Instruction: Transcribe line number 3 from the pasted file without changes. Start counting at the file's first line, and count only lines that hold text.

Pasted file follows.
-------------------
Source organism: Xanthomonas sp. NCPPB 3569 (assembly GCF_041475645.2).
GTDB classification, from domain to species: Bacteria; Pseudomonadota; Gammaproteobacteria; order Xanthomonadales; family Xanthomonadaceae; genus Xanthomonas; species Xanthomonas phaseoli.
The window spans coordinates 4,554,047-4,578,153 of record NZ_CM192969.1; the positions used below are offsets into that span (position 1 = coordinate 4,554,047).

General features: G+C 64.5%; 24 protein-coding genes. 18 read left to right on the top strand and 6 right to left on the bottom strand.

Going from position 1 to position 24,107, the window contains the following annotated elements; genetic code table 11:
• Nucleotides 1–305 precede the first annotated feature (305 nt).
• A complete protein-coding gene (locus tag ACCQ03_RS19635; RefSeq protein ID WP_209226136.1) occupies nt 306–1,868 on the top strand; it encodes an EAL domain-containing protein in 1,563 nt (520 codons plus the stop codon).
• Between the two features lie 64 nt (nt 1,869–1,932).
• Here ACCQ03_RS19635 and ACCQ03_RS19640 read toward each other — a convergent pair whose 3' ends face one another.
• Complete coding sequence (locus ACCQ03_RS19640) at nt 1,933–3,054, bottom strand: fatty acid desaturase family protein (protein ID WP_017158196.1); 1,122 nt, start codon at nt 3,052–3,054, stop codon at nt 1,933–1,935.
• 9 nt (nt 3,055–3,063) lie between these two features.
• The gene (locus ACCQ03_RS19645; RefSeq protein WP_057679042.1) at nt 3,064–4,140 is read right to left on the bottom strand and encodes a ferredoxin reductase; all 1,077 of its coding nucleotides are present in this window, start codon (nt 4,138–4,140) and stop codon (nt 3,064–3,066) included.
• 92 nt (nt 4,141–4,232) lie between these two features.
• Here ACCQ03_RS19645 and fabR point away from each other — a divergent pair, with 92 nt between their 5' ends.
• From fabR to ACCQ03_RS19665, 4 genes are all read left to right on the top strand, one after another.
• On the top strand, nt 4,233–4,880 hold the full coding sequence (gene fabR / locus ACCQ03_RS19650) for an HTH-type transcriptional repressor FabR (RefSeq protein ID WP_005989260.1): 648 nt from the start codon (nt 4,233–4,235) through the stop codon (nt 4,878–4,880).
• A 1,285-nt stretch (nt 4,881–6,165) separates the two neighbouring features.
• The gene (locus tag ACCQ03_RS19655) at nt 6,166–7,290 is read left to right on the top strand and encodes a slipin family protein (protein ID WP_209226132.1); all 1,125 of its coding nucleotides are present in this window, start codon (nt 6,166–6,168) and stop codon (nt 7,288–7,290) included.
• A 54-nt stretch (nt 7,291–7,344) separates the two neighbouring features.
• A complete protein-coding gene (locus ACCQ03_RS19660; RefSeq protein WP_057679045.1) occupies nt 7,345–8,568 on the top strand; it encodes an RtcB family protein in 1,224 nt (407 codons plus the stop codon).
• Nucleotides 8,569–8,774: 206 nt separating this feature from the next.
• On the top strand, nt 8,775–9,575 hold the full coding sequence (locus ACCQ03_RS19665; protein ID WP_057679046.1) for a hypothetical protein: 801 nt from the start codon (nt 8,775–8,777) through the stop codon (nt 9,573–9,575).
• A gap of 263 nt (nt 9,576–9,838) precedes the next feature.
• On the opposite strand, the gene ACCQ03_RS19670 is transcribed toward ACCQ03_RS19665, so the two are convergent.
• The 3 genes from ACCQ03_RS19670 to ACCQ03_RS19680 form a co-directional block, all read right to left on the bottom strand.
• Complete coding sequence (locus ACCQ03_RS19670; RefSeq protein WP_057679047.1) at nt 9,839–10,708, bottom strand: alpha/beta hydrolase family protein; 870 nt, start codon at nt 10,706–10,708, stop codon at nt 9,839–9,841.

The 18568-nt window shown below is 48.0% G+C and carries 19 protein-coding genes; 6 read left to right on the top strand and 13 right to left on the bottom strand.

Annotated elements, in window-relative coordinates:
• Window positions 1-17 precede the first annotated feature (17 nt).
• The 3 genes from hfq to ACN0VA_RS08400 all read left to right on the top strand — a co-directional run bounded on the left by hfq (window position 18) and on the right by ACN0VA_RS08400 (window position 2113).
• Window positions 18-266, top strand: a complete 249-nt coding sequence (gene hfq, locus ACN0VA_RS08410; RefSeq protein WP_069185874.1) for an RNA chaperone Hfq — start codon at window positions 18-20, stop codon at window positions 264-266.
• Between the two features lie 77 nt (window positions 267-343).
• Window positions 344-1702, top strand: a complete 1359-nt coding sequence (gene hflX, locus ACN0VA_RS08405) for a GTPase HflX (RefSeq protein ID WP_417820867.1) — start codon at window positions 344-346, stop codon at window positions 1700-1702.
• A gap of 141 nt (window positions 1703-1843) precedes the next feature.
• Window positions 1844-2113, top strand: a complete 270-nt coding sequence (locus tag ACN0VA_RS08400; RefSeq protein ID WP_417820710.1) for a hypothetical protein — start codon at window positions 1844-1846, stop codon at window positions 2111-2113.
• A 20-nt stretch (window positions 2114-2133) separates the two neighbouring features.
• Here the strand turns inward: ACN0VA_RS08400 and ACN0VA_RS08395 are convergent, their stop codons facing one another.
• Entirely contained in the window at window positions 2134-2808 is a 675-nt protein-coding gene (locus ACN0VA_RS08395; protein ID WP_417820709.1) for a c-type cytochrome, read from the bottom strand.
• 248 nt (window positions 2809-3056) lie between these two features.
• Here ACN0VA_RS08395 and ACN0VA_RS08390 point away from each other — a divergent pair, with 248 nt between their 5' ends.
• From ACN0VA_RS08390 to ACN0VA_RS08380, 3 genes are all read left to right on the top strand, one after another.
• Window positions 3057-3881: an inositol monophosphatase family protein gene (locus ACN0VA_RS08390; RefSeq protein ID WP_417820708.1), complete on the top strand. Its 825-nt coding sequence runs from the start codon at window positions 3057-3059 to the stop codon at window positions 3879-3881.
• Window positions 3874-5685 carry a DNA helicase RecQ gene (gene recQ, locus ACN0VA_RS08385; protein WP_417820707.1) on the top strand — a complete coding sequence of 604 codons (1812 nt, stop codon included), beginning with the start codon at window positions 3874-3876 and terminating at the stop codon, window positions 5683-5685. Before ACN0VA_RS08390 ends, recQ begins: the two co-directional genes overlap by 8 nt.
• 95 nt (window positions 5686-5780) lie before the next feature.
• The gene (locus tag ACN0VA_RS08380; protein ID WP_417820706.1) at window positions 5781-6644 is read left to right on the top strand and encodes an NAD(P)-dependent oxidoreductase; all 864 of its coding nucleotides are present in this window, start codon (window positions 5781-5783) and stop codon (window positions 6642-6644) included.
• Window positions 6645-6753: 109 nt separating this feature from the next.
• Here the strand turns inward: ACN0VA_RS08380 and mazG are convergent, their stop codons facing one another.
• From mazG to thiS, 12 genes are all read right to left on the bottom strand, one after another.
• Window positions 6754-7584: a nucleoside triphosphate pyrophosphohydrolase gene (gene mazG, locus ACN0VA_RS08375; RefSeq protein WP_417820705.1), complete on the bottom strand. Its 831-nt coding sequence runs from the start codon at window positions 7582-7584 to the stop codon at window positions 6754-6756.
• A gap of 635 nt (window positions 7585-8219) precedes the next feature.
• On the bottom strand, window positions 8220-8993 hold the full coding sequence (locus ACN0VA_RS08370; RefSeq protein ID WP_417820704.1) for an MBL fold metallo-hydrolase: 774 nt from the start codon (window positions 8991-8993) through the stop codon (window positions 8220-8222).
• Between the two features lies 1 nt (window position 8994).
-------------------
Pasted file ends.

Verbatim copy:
The window spans coordinates 4,554,047-4,578,153 of record NZ_CM192969.1; the positions used below are offsets into that span (position 1 = coordinate 4,554,047).